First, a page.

Recently, I have been thinking about Jodo Shin Buddhism as a kind of “Protestant Buddhism.” This is not to say that we teach anything different from the doctrines adhered to by all Buddhists. I believe our differences from other Buddhists arise from our understanding of how we are able to relate to the fundamental teachings of Buddhism. For instance, rather than seeing ourself as one who is able to generate compassion we are recipients of boundless compassion. As Protestants we say, “Yes, I should be compassionate but…” “Yes, I should strive for enlightenment but I realize enlightenment is beyond my capability.” It is for people like myself that Amida Buddha extends his boundless wisdom and compassion which leads us to enlightenment. Thus, enlightenment is no longer an issue.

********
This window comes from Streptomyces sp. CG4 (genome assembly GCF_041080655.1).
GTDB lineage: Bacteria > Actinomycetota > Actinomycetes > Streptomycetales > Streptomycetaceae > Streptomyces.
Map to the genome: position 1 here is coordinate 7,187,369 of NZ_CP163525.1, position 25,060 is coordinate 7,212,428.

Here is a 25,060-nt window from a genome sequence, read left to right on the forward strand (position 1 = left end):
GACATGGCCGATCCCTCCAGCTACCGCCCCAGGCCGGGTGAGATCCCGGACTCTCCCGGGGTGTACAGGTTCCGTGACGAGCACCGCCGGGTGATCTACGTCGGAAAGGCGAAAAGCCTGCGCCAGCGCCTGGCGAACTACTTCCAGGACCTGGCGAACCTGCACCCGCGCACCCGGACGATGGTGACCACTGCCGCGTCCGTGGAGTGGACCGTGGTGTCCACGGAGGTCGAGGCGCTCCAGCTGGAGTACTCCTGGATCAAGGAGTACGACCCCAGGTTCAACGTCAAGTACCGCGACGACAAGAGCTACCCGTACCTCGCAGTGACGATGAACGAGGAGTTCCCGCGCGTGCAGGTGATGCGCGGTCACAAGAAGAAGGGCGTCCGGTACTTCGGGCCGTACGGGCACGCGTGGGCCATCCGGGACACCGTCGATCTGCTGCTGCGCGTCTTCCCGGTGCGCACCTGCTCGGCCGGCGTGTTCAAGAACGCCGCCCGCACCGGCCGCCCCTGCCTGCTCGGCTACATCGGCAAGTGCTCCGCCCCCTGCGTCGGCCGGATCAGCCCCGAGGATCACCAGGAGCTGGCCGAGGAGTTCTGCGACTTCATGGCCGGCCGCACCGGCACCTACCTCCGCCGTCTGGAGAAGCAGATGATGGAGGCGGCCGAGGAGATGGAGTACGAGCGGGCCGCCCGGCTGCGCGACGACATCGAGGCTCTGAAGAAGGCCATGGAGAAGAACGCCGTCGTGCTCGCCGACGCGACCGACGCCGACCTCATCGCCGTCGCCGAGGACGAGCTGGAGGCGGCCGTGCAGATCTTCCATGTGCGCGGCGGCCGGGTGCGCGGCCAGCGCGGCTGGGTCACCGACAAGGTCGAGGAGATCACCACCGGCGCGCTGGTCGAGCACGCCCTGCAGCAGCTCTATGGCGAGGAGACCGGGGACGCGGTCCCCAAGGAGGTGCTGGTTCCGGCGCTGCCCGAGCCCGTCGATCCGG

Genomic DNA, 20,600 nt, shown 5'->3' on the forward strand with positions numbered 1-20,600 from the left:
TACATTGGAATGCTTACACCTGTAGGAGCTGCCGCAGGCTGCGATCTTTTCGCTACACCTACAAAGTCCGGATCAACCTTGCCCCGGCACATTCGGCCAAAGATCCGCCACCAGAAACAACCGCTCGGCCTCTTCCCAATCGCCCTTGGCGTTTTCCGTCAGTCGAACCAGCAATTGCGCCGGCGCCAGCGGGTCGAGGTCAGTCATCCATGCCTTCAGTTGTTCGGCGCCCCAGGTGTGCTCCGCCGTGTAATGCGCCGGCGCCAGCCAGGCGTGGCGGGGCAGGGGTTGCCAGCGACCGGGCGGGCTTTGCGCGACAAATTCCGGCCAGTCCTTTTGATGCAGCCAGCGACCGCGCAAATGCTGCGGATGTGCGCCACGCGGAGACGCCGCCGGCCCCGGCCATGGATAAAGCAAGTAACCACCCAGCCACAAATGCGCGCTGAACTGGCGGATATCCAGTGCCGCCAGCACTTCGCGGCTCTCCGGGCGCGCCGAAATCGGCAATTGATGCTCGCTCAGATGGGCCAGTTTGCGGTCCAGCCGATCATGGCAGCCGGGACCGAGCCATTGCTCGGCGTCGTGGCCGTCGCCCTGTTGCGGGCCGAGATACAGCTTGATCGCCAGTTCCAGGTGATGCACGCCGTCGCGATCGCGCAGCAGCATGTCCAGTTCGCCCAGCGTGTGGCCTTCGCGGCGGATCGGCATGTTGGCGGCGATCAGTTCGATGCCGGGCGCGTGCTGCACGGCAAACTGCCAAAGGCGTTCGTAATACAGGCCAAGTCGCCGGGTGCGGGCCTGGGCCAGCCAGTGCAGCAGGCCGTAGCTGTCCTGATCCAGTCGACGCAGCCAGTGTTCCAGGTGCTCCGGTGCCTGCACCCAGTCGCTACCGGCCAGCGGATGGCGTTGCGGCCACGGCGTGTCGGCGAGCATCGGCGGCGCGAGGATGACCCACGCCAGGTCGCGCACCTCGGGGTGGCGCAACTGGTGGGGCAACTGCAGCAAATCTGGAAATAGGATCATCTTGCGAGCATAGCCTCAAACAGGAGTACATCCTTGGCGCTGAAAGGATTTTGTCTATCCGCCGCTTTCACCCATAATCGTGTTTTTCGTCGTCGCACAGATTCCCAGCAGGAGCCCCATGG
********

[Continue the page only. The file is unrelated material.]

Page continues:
In Jodo Shinshu, the crucial issue is receiving Amida’s vow power and expressing our gratitude. Our gratitude deepens as our understanding of the value of the gift increases. If we have been given assurance of birth in the Pure Land (nirvana), how profoundly grateful must we feel. An ever-deepening sense of gratitude seems to me the life process, the maturing process, of the sincere Shinshu follower.